Assam & Neighbors

It is not clear how the name Assam came into existence. The name "Assam" may be derived from the Sanskrit term "Asom" that means unparalleled, or one with no equal. The term "Asom" in Sanskrit also means undulated or uneven. The rugged nature of the land of Assam may also be a reason for her name. In addition, the Ahoms ruled Assam for six hundred years till the early part of the 19th century. The words "Ahom" and "Asom" are pronounced similarly, and hence the Ahoms may also have given Assam its names.

During the British Raj, till 1947, Assam comprised most of Northeast India, except the tiny erstwhile kingdom of Tripura to the south, and the British-administered territory of Manipur to the east. However, modern Assam is a diminutive form of its old self. The government of India, which has the unilateral powers to change the borders of a state, divided Assam into several states in the 1970s to satisfy national aspirations of the tribal populations living within the then borders of then Assam, and for other political reasons. Whereas at one time Assam had extensive international borders with China/Tibet and Burma, modern Assam's international borders are limited to those with the small country of Bhutan in the northwest and with Bangladesh to the southwest. Assam is bordered on the north by the Indian state of Arunachal Pradesh that used to be an administrative part of Assam till the 1970s. To the east of Assam are the Indian states of Arunachal Pradesh, Nagaland, and Manipur; to the south are the Indian states of Mizoram and Meghalaya; and to the west are Bangladesh and the Indian state of Tripura. Except for a narrow corridor running through the foothills of the Himalayas that connects the state with West Bengal, Assam is almost entirely isolated from India. The capital of Assam used to be Shillong in the modern state of Meghalaya for more than a hundred years till it was moved to Dispur, a suburb of Guwahati in 1972, after Meghalaya became a separate state of India.

Assam comprises an area of 78,523 square kilometers (30,318 square miles). Modern Assam has 22 districts which are akin to counties in the US or the UK. Except for the districts of Karbi Anglong and North Cachar Hills, Assam is generally composed of plains and river valleys. It can be divided into three principal geographical regions: the Brahmaputra Valley in the north; the Barak Plain in the south; and the Mikir (Karbi Anglong) and Cachar Hills that divide the two regions.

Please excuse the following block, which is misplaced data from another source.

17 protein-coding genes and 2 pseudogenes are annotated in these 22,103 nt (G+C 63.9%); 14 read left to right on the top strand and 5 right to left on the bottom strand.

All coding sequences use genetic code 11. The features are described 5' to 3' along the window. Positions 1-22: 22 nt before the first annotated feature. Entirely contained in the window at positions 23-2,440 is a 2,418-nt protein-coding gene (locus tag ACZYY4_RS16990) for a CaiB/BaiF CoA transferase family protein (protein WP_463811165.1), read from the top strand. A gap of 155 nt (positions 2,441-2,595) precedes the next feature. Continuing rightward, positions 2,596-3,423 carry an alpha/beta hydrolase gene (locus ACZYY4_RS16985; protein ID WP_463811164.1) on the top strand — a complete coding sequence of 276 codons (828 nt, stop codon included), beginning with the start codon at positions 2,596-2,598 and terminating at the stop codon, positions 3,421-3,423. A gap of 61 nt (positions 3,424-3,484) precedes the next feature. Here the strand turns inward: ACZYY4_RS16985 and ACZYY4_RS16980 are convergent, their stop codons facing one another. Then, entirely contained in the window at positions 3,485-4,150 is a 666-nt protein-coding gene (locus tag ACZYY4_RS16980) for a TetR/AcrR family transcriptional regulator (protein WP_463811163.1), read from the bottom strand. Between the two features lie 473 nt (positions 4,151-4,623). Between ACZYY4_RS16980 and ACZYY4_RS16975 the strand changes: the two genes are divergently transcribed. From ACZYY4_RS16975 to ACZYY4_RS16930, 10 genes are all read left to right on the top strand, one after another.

The northern part of Assam is wholly occupied by the elongated valley of the mighty river Brahmaputra. Most of Assam's population lives in this valley. The Brahmaputra valley is bounded by the foothills of the Himalayas to the north and another lower range of hills and mountains to the south. In the center part of Assam, to the south of the hills is the Barak Valley which is contiguous with the densely populated country of Bangladesh.

The Brahmaputra Valley is the dominant physical feature of Assam. The Brahmaputra enters Assam near Sadiya at the extreme northeast corner and runs westward for nearly 450 miles before turning south to enter the plains of Bangladesh. The river valley, rarely more than 50 miles wide, is studded with numerous low, isolated hills and ridges that abruptly rise from the plain. The valley, surrounded on all sides, except the west, by mountains and is intersected by many streams and rivulets that flow from the neighboring hills to empty into the Brahmaputra.

Earthquakes are a common phenomenon in Assam. In modern times, the most important Assamese earthquakes have been those that occurred in 1897 with the Shillong Plateau as the epicenter; in 1930 with Dhubri as the epicenter; and 1950, with Rima in Tibet at the Arunachal border as the epicenter. The 1950 earthquake is considered to have been one of the most disastrous earthquakes in history. It created heavy landslides that blocked the course of many hill streams.

The average temperature is moderate, about 84 degrees F (29 degress C) in the hottest month of August. The average valley temperature in January is 61 degrees F (16 degrees C). In this season, the climate of the valley is marked by heavy fogs and a little rain. Assam does not have the normal Indian hot, dry season. Some rain occurs from March onwards, but the real force of the monsoon winds is faced from June onward. Rainfall in Assam ranks among the highest in the world; its annual rainfall varies from 70 inches in the west to 120 inches per year in the east. Large concentrated during the months from June to September, it often results in widespread destructive floods.

Assam's forests cover about 20 percent of the total area. The Kaziranga National Park, the stronghold of the fast-disappearing great Indian one-horned rhinoceros, is its most famous wildlife refuge. The most important forest products are timber and bamboo, firewood and lac (the source of shellac). There are about 74 species of timber, of which two-thirds are commercially exploited. The forests are inhabited by wild animals such as elephants, tigers, deer and wild pigs.